I’ve never supported direct action because I’ve always felt that setting fire to cars and throwing gloss paint over office windows only adds to the general misery of any given situation.
But the way things are going, some might say that direct action is inevitable.
Now let me begin by admitting I’m not very good with money. After I graduated from art college, I spent eight years dithering over various ideas for a children’s book. Then I turned to writing popular fiction.
For the first two years that I worked as a writer, I earned precisely nothing, because I wrote a play that wasn’t commissioned and a book that was never finished.
After that, I spent a year writing a novel for which I received an advance of £345. Then I had six good years, but even so I lost more than 60% of my novelist’s income to tax, national insurance contributions, primary publisher’s commission and their sub-agent’s fee.
I don’t mind admitting I couldn’t have worked as a writer at all if my husband hadn’t had a steady job and if our mortgage hadn’t been quite reasonable.
Still, I was never really in it for the money. I’m not a worldly person. My only luxuries are tea, crisps, glossy magazines and the occasional tin of Farrow & Ball estate emulsion.
But the news that Barclays Bank paid only 1% in corporate tax last year has really depressed me. During my chequered career, I have never, ever slipped so much as a short story fee of £200 under the radar.
I wouldn’t be able to sleep at night if I knew I was wilfully concealing income from the Inland Revenue. I believe in paying my way in society.
But why is the Government announcing a sharp crackdown on benefits and a massive cut in public spending, while allowing major corporations and the super-rich to get away with tax avoidance on a grand scale? It may be legal, but it isn’t very nice at a time when ordinary people are literally dying on hospital waiting lists.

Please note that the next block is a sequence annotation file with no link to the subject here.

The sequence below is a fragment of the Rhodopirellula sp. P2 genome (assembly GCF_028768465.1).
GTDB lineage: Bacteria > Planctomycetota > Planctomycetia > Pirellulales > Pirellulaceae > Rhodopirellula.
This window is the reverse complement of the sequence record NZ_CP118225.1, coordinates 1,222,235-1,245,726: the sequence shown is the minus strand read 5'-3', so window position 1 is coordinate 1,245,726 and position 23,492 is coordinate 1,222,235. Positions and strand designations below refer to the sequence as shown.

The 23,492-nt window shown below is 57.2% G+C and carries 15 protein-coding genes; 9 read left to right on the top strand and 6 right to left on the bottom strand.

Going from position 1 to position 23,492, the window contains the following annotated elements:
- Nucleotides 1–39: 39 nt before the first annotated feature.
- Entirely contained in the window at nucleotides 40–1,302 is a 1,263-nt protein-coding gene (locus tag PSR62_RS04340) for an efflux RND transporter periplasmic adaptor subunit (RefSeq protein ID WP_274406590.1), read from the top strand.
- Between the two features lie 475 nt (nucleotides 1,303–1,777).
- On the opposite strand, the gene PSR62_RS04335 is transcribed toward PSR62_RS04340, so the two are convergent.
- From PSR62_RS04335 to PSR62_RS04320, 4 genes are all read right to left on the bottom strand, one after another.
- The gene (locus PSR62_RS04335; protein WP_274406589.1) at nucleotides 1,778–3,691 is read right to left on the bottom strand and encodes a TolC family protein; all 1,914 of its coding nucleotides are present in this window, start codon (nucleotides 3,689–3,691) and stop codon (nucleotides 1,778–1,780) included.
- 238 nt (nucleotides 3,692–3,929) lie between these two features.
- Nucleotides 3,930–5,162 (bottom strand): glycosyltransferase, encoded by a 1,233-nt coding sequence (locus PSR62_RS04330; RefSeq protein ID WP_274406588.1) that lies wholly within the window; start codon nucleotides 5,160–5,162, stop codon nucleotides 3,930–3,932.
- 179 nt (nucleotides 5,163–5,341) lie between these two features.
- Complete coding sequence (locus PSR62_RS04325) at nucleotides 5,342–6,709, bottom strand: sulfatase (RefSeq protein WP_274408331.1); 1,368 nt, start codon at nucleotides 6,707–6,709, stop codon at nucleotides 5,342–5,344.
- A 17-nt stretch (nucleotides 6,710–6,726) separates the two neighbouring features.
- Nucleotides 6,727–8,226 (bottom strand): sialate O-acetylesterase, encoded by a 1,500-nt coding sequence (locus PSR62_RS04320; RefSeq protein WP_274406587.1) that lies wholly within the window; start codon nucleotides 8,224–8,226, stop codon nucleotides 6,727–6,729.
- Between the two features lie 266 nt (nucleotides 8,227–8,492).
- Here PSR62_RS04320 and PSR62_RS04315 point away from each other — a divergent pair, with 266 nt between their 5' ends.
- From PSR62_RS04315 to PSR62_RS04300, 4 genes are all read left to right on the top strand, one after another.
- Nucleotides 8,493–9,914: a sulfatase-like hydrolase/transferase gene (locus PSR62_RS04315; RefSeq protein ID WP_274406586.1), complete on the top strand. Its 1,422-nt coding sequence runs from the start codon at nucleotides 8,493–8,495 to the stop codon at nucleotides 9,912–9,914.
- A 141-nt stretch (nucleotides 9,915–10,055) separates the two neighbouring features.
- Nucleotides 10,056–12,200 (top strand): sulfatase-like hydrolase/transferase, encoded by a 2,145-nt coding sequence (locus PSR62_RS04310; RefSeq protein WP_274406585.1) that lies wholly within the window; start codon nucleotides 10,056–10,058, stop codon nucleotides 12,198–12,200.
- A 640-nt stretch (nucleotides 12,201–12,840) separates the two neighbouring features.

I happen to know that Barclays Bank currently charges individual customers £12 for a late payment on a credit card statement.
And I don’t think there’s a pre-fine investigation to ascertain whether a payment was late because the cheque was actually posted late, or because the cheque perhaps languished in the sorting office for a few days. They just fine you and that’s it.
So what can individuals do if they disagree with any interest charges levied as a result of a grey area late payment? Not a lot. What can individuals do about service charges and fees and fines and interest and VAT and all the rest of it? Not a lot. Well, I’ve been lax about money for far too long. From now on I’ll be on top of my finances.
I’ll pay bills with weeks to spare. I’ll look for special offers.
I’ll query anything I don’t like the look of. I’ll switch suppliers if they put me on hold for half the morning.
I don’t think I’m at the stage of flinging gloss paint, but I know some people who definitely are. I know some people who will certainly be homeless if they lose their tax credits allowance.
I know some people who are in despair because their rent is so high they can barely afford the bus fare to work any more.
I know some people who can only buy clothes from charity shops. Basically the majority of people I know are already living close to the poverty line and cannot afford any rise, however small, in the cost of housing, food, fuel, transport, or utilities.
And yet the super-rich can go on registering their business interests in foreign tax havens. They can practise tax-avoidance. They can put vast sums of money in trust funds.
They know all the tricks of the trade and they have all the connections necessary to make it happen. I just hope they know what they’re doing.
Ordinary people have had enough. People who work can’t afford a tax-hike. People who are sick can’t afford a cut in benefits. The small-scale self-employed are disgusted by Barclays Bank’s paltry 1% corporation tax.
I hope we won’t see civil unrest in the months and years to come. Perish the thought! But many ordinary people may feel they have nothing left to lose.
Can of Farrow & Ball, anyone?